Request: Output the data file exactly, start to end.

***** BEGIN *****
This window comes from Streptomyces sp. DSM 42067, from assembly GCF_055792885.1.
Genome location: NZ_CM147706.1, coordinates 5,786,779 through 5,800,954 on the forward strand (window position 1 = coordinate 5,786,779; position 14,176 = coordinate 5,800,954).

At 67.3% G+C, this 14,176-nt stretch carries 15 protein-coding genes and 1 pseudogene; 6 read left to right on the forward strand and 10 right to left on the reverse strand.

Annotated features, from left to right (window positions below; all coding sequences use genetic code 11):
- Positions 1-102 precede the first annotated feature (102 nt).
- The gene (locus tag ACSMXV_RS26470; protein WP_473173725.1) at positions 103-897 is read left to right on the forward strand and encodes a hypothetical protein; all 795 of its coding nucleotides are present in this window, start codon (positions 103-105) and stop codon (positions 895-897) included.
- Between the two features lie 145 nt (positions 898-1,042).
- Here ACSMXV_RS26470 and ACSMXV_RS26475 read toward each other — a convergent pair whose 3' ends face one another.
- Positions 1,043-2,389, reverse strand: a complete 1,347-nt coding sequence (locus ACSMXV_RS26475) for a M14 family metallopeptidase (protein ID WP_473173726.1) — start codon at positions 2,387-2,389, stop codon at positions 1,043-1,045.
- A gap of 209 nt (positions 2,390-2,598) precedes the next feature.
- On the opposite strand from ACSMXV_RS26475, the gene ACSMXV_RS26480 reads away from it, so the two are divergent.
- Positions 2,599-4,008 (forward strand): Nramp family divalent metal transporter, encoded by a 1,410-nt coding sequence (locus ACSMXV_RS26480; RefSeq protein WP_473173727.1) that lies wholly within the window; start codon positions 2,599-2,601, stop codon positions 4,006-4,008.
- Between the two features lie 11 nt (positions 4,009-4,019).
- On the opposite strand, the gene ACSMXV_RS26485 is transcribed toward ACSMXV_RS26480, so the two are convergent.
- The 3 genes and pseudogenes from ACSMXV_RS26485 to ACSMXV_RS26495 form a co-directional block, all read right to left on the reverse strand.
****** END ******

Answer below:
This window comes from Streptomyces sp. DSM 42067, from assembly GCF_055792885.1.
Genome location: NZ_CM147706.1, coordinates 5,786,779 through 5,800,954 on the forward strand (window position 1 = coordinate 5,786,779; position 14,176 = coordinate 5,800,954).

At 67.3% G+C, this 14,176-nt stretch carries 15 protein-coding genes and 1 pseudogene; 6 read left to right on the forward strand and 10 right to left on the reverse strand.

Annotated features, from left to right (window positions below; all coding sequences use genetic code 11):
- Positions 1-102 precede the first annotated feature (102 nt).
- The gene (locus tag ACSMXV_RS26470; protein WP_473173725.1) at positions 103-897 is read left to right on the forward strand and encodes a hypothetical protein; all 795 of its coding nucleotides are present in this window, start codon (positions 103-105) and stop codon (positions 895-897) included.
- Between the two features lie 145 nt (positions 898-1,042).
- Here ACSMXV_RS26470 and ACSMXV_RS26475 read toward each other — a convergent pair whose 3' ends face one another.
- Positions 1,043-2,389, reverse strand: a complete 1,347-nt coding sequence (locus ACSMXV_RS26475) for a M14 family metallopeptidase (protein ID WP_473173726.1) — start codon at positions 2,387-2,389, stop codon at positions 1,043-1,045.
- A gap of 209 nt (positions 2,390-2,598) precedes the next feature.
- On the opposite strand from ACSMXV_RS26475, the gene ACSMXV_RS26480 reads away from it, so the two are divergent.
- Positions 2,599-4,008 (forward strand): Nramp family divalent metal transporter, encoded by a 1,410-nt coding sequence (locus ACSMXV_RS26480; RefSeq protein WP_473173727.1) that lies wholly within the window; start codon positions 2,599-2,601, stop codon positions 4,006-4,008.
- Between the two features lie 11 nt (positions 4,009-4,019).
- On the opposite strand, the gene ACSMXV_RS26485 is transcribed toward ACSMXV_RS26480, so the two are convergent.
- The 3 genes and pseudogenes from ACSMXV_RS26485 to ACSMXV_RS26495 form a co-directional block, all read right to left on the reverse strand.